The Prime Minister first flirted with the idea in August while visiting the Culham Science Centre in Oxfordshire, which undertakes research on fusion power. Mr Johnson said he wanted to scrap the cap on “tier one” visas for highly skilled migrants – currently the limit is 2,000 a year – and planned to make the system easier for scientists and their families to come to the UK. He said: “We’re going to turn the UK into a kind of supercharged magnet, drawing scientists like iron filings from around the world coming to help push forward projects like this in which we cannot only take a scientific lead but a commercial lead as well.”
The plans were confirmed last week after the Conservatives released their 2019 election manifesto.
It reads: “We want the UK to be a magnet for the best and brightest, with special immigration routes for those who will make the biggest contribution.
“We will create bespoke visa schemes for new migrants who will fill shortages in our public services, build the companies and innovations of the future and benefit Britain for years to come.
“The small number of the best technology and science graduates from the top universities in the world and those who win top scientific prizes will be offered fast-track entry to the UK – these people can do more than any others to drive scientific progress and help our NHS and our economy.”
We have announced an NHS Visa and there have been discussions around bringing something in similar for the science community
Stephen Metcalfe, the Tory candidate for South Basildon and East Thurrock and the former chairman of the Science and Technology Select Committee at the House of Commons, says the scheme will be similar to the NHS visa already announced.
He told Express.co.uk: “We have announced an NHS visa and there have been discussions around bringing something in similar for the science community.
“Science is obviously a global endeavour and so for collaboration to work at its best we need to have the ability for scientists to come and base themselves here, move away and come back at a later date if they wish without barriers.”
EU researchers account for half of the total UK scientific workforce of 211,000.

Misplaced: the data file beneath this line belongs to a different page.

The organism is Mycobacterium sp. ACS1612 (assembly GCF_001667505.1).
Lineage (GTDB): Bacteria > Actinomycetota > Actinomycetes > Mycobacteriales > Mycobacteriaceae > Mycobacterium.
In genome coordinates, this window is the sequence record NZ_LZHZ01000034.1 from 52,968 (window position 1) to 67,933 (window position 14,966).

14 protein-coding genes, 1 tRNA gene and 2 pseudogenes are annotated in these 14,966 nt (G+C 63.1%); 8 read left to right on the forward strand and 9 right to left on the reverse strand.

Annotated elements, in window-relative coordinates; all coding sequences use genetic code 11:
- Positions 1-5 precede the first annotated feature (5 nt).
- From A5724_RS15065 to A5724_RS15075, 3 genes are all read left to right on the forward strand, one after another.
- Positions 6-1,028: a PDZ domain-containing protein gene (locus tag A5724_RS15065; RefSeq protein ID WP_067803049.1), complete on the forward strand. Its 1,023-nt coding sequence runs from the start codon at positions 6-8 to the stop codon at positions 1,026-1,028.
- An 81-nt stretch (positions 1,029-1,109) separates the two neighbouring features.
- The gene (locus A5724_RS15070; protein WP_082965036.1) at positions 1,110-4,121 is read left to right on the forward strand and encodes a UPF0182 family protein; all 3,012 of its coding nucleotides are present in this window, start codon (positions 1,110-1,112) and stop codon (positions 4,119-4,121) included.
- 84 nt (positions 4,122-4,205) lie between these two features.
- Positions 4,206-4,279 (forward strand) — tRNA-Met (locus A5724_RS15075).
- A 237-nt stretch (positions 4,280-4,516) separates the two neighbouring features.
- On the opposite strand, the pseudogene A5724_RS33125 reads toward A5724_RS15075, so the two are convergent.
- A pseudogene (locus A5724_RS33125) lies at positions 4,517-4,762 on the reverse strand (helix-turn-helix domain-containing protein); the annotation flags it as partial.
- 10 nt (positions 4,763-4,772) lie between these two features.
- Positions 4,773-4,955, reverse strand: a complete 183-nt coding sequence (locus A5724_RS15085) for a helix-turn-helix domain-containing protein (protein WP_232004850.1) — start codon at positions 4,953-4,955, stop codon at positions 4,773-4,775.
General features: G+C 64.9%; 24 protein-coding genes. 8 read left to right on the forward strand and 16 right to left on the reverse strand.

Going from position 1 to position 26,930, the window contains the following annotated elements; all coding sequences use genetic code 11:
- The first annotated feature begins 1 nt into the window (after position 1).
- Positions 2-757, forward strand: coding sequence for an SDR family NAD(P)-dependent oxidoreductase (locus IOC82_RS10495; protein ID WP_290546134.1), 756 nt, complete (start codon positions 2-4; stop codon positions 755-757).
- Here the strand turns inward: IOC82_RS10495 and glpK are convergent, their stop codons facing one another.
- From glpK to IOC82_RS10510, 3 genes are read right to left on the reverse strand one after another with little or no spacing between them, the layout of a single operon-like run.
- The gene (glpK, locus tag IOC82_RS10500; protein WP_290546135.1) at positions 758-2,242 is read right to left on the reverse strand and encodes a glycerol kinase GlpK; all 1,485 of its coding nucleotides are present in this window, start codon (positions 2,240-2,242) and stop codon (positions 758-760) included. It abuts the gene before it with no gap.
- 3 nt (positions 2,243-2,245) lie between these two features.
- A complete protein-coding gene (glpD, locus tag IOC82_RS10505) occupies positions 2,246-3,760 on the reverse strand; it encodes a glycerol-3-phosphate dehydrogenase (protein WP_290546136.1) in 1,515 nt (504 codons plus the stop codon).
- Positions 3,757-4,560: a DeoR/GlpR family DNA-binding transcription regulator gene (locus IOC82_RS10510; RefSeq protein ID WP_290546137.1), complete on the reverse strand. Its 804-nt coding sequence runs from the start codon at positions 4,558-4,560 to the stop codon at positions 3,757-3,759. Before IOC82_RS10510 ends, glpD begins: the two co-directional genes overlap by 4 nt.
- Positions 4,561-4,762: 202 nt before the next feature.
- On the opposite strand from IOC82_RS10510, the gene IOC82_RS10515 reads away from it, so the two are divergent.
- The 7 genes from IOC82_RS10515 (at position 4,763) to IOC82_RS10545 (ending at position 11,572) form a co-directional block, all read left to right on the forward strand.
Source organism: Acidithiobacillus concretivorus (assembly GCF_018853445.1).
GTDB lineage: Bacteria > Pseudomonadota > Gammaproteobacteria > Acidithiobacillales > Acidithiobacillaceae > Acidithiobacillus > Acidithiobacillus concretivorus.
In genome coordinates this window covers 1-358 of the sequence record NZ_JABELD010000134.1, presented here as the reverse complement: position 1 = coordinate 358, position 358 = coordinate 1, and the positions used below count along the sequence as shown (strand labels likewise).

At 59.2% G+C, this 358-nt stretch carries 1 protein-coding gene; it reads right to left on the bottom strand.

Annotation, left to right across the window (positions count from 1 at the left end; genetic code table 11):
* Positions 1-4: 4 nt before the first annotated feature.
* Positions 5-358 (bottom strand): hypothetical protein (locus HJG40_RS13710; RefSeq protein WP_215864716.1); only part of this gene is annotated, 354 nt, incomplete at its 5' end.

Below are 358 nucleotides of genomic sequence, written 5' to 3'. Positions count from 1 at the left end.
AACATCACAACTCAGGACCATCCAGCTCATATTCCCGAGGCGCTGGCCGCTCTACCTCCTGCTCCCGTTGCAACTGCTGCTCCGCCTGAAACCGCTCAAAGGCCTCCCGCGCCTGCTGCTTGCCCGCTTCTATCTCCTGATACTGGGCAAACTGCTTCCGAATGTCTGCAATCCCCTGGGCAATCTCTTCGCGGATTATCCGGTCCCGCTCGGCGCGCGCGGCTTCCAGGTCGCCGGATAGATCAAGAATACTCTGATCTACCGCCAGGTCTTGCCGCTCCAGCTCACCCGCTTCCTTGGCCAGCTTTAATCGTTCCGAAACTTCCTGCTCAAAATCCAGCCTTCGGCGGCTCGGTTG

Currently, they do not need visas to work in British labs.
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But those from outside the UK have to go through a rigorous process supervised by the Home Office.
The process is time-consuming and costly as it can take up to 100 days and top up a bill of around £8,000.
After Brexit, new applicants from EU countries will have to go through the same procedure, prompting fears of a large scientific skills shortage.
The Labour Party also has its own ideas for migrants, but it is not solely focused on the science community.
Instead, they want to scrap the two-tier system all-together.
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Their manifesto reads: “We will scrap the 2014 Immigration Act introduced by the Tories with their Liberal Democrat coalition partners.
“We are for a levelling up of rights, not a race to the bottom, we will not tolerate a two-tier system for those entitled to be here.
“We will ensure justice for migrant domestic workers and restore the overseas domestic workers’ visa.
“If we remain in the EU, freedom of movement would continue.
“If we leave, it will be subject to negotiations, but we recognise the social and economic benefits that free movement has brought both in terms of EU citizens here and UK citizens abroad – and we will seek to protect those rights.”
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